Through hollow lands and hilly lands

I’ve read a lot of crappy short stories lately. Many were in a stack of anthologies by little known authors I bought at random, and there you expect that writing class air of having laboriously learned how to write, but not having anything to say. But what excuse does Haruki Murakami have? Every story in Blind Willow, Sleeping Woman starts out walking cheerfully towards brilliance, but Murakami’s artsy affectations derail them towards the merely clever. What a waste of talent.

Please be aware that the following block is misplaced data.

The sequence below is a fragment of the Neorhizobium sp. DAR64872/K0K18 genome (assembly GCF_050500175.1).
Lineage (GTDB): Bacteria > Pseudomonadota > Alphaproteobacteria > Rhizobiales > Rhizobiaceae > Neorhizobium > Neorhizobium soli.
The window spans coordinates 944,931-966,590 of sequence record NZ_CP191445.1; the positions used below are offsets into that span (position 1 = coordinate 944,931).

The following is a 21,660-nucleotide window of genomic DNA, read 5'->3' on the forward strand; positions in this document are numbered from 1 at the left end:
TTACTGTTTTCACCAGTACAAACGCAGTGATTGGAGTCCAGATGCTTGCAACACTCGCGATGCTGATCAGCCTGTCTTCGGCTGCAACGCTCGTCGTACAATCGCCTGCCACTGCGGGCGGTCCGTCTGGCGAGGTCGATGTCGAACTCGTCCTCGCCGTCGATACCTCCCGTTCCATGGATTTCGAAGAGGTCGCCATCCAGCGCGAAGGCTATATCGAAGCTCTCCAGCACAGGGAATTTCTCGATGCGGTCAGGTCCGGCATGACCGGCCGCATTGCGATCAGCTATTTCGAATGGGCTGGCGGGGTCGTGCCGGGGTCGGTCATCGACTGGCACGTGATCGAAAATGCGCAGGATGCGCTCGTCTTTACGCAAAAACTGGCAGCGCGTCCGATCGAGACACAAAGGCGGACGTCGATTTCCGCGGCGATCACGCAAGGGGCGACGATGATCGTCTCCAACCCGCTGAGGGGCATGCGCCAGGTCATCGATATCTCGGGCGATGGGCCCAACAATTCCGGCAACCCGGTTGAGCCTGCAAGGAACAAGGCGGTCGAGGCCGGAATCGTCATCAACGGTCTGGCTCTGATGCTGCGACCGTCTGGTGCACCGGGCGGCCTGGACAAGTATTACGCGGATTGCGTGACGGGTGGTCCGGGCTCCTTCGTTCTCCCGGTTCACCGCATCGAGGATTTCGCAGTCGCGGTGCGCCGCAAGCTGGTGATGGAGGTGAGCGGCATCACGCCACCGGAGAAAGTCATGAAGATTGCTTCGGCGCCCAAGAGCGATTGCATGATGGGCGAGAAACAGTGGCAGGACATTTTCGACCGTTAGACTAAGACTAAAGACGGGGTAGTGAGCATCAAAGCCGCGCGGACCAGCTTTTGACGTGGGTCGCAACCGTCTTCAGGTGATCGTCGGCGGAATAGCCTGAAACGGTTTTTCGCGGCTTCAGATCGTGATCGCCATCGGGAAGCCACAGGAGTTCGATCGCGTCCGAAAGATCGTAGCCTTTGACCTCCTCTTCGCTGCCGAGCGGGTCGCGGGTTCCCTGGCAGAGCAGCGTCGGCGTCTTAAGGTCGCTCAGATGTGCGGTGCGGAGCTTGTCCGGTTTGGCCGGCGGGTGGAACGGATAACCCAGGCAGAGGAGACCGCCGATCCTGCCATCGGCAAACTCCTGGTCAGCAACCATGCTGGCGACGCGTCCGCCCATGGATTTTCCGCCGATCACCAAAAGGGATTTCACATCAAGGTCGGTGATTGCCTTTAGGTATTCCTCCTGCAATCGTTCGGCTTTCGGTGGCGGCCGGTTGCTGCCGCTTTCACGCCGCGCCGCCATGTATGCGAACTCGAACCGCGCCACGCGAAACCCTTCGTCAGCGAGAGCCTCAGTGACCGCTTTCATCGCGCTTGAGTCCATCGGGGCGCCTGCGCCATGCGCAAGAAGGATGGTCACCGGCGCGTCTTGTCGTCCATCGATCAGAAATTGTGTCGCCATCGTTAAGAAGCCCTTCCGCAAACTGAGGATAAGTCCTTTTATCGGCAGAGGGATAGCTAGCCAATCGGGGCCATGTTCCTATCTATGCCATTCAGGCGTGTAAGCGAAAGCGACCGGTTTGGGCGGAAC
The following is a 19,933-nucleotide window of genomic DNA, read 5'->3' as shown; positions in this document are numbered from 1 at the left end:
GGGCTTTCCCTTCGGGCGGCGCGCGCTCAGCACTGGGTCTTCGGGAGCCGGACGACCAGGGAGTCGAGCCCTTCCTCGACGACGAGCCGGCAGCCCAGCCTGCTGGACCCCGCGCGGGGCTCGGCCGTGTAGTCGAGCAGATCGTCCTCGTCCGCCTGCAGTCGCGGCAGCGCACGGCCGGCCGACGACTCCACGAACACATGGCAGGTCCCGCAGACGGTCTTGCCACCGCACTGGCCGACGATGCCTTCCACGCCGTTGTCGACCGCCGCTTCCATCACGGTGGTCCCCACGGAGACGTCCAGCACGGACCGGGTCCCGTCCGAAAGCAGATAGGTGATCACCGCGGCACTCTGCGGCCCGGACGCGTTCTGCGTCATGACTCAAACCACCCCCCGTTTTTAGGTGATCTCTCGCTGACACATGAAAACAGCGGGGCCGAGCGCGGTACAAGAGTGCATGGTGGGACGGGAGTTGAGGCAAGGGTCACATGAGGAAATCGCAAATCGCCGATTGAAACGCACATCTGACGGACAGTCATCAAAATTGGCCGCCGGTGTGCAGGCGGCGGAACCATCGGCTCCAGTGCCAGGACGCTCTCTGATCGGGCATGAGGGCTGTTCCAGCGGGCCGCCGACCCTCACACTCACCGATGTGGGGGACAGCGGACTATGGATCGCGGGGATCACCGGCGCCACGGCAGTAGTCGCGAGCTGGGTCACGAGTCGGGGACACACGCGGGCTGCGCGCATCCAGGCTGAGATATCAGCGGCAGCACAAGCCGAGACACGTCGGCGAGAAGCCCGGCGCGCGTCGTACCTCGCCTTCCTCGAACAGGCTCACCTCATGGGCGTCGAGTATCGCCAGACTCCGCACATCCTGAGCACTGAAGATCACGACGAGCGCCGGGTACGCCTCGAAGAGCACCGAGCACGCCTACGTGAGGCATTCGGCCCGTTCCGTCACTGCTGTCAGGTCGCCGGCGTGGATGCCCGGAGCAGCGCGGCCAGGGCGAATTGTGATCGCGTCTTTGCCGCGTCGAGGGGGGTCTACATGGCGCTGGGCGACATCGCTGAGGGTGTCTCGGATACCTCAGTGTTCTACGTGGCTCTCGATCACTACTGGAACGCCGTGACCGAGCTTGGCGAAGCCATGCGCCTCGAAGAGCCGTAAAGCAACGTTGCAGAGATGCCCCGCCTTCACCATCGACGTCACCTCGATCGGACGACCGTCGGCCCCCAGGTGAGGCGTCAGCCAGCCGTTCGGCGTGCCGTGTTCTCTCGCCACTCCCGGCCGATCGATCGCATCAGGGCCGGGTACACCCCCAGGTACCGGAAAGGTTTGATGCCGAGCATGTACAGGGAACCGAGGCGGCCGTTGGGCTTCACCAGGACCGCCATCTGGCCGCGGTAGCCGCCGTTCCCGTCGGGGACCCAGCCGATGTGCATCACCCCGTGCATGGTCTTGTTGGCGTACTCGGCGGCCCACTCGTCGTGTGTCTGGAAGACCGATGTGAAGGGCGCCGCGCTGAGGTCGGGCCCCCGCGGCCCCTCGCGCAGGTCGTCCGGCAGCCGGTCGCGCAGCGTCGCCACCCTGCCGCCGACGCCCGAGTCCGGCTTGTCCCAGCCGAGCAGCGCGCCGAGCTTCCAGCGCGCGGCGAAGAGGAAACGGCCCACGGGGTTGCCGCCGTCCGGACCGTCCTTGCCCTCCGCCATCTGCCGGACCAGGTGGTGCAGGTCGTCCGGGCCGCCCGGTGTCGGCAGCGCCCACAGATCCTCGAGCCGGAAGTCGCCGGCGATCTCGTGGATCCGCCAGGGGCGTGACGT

And then .. Ray Bradbury. The Golden Apples of the Sun. Perfection. Now, maybe the contrast between this and the previous books has skewed my judgement, but I’ll tell you how I felt when I read it, and then you may decide for yourself if I’m trustworthy or not. Bradbury’s stories have the delicate structure of an origami. They convey emotions that have no name, insane ideas that make sense. Done with less skill the origami would tear, there is no “almost” in this territory, but these, miraculously, never do. The authors I mentioned before all walk in Bradbury’s genre-bending footsteps, and they all fail, but he’s hardly to blame for that. I bow for Ray Bradbury. Ray Bradbury is God. Okay, that really is the contrast speaking. Then again, maybe one occasionally needs to read bad books, in order to better appreciate the good ones?

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